From Seeing to Doing


Seeing is often used as a metaphor for understanding things, and for seeing the purpose and means of instrumental action. It’s also used to signify insight into oneself (self-awareness) and discovering the unseen forces that can block our growth and development.

Observational Learning & Insight

We have all learned from watching others, our parents and teachers, and later, after entering the workforce, we learn from the modeling and mentoring of more experienced others. That’s what we might call observational learning, learning from seeing what others do, their overt, task-oriented execution of skilled actions.

But it’s a different matter to learn from the seeing which occurs through insight into our own mental, emotional, and behavioral tendencies. This insight is gleaned in conversation, moments of private reflection, and especially in developmental dialogue with a professional helper. It may arise from our joint interpretation of assessment results in a coaching relationship.

This latter form of seeing is often more difficult to translate into action. Insight consists of a significant emotional experience – the wow factor – as well as a rational-semantic translation of this felt wow into conceptual understanding, which registers as important and practically relevant. Translating this seeing into doing implies change. It’s a process, not a moment.

The Depth of Change

Many kinds of skilled action acquired through observational learning lay just below the surface, less embedded in deeper structures of self, identity, and values. They concern matters of efficiency and effectiveness in execution. They seldom challenge the imperatives and “oughts” we acquired very early in life. We let go of these old ways and acquire new ones with greater ease.

And as these overt actions yield improvement, they are quickly reinforced. But it’s different with basic personality tendencies and the motivations that drive us to compensate for long-standing fears and/or feelings of inadequacy. Even with a positive sense of self, there may be interpersonal tendencies that hinder our readiness to handle conflict or express warmth.

But the deeper structures are not fixed in concrete. They are malleable, but loosening the grip of habits and the anxiety of letting them go doesn’t happen so quickly. It’s because they felt so necessary for so long to our safety, success, and acceptance by others. We form beliefs about these tendencies. Their felt truth and validity carry more consequential implications.

Each of these beliefs – e.g., that conflict is dangerous, that it may risk alienating others, and that it must be avoided – is embedded in a larger network of beliefs: “Intelligent people are composed, reasonable. Expressing anger means I’m an out-of-control person. And if I challenge a person’s emotionally charged assertions, it will only escalate into angry emotions and bad things will happen.”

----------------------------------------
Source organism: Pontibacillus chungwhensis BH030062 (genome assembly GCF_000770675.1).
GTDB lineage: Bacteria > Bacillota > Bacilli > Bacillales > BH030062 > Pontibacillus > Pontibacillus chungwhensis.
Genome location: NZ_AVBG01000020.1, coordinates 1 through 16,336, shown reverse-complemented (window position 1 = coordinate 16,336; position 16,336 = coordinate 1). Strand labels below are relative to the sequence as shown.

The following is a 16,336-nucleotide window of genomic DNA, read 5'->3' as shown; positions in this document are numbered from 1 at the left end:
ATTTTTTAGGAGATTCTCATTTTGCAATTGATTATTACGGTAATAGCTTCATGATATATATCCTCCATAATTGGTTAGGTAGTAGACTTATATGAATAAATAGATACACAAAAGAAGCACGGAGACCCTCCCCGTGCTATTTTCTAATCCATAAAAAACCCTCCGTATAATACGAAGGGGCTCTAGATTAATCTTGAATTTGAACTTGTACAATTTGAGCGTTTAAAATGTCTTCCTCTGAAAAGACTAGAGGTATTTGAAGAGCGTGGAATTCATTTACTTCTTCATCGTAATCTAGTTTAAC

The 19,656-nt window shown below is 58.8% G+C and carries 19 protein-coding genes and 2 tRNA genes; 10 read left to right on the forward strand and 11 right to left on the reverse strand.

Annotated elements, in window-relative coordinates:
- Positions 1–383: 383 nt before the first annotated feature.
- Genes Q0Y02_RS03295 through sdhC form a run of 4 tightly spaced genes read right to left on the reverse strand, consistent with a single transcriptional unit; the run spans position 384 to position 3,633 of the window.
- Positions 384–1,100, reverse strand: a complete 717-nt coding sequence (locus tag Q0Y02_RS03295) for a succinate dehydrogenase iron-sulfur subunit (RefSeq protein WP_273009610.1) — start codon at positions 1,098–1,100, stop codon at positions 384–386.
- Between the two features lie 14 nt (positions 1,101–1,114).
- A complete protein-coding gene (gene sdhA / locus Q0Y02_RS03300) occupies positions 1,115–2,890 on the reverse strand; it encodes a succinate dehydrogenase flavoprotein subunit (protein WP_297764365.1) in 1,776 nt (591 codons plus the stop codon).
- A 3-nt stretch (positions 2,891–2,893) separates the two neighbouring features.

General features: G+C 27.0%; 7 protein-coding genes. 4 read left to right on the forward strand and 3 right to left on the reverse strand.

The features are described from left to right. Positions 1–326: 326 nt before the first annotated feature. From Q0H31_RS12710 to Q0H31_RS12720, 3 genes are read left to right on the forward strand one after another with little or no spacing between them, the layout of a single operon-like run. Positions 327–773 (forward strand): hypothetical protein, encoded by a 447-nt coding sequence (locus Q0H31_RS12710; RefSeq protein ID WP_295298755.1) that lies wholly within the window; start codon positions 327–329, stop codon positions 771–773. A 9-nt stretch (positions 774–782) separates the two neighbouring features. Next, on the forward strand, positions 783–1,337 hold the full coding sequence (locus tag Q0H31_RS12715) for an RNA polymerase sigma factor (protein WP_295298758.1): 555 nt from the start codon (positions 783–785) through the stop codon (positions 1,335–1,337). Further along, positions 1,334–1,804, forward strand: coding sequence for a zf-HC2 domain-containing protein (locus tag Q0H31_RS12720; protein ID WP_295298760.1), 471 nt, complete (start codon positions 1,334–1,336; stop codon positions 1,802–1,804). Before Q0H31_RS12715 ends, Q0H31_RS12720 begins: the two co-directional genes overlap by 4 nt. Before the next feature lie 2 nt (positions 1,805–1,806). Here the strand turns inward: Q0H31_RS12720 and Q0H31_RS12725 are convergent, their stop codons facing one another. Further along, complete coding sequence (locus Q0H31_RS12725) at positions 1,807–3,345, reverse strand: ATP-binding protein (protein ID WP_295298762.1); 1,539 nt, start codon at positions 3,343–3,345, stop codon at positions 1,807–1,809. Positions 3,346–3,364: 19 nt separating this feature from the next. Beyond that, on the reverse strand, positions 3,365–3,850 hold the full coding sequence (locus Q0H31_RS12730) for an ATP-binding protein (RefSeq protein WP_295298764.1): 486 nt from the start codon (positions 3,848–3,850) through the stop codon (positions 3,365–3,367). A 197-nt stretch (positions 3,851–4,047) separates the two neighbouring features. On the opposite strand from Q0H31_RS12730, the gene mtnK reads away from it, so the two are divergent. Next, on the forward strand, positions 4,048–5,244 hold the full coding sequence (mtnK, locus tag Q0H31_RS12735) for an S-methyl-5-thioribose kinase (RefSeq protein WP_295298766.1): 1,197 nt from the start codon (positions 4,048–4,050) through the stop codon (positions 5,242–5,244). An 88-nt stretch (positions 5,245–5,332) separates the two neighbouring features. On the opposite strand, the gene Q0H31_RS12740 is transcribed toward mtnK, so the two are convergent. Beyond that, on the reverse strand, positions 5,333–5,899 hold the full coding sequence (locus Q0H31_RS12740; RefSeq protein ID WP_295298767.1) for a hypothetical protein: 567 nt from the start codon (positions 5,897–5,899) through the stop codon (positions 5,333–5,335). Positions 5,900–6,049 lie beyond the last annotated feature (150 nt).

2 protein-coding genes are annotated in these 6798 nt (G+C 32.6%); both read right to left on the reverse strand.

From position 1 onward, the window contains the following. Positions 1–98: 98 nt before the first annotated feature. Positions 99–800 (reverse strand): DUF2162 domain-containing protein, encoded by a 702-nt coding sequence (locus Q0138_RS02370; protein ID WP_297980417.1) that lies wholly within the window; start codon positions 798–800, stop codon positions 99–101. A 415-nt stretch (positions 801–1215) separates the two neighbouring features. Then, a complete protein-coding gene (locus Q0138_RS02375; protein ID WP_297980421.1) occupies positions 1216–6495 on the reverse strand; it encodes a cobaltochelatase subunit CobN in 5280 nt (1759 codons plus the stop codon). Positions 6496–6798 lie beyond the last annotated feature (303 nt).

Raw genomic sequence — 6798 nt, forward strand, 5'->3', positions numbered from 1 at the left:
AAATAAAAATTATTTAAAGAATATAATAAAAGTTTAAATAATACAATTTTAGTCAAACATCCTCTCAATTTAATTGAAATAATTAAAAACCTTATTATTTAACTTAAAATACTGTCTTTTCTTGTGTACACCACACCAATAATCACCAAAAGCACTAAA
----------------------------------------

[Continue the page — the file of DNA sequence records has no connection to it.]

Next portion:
Most of these beliefs that constrain our freedom of action and inhibit our readiness to experiment with new behaviors are not inherently false or invalid. But they were formulated in the all-or-none form that characterizes the mind of the child – because that’s when we learned them. The felt consequences of violating them seemed so harsh that we granted them unquestioned authority.

Such imperatives, which operate with the rigidity and force characteristic of fight-or-flight reactions, also operate unconsciously, automatically. So, we must raise awareness of them to weaken their grip on us. But we must also have good reason to alter these beliefs, and we must have the assurance that when we do so we will be safe and that they will prove helpful.

Increasing Our Self-Efficacy to Act

Creating that readiness to act, self- efficacy, is one of the most important aims of developmental coaching. It implies changes in our beliefs: 1) that there is a viable solution strategy; 2) that it has been shown to deliver results; 3) that it is something I can learn with help; and 4) that I can hone this skill by experimenting gradually, starting with low-risk situations before trying higher-risk situations.

Yes, we must deconstruct the issues and do a good deal of game-planning. But that’s what good coaching accomplishes. Whether it’s done one-on-one or in a team development mode, patient persistence is the key. The coachee/s, determine the pace. The coach prevents them from becoming complacent while recognizing and respecting your felt readiness.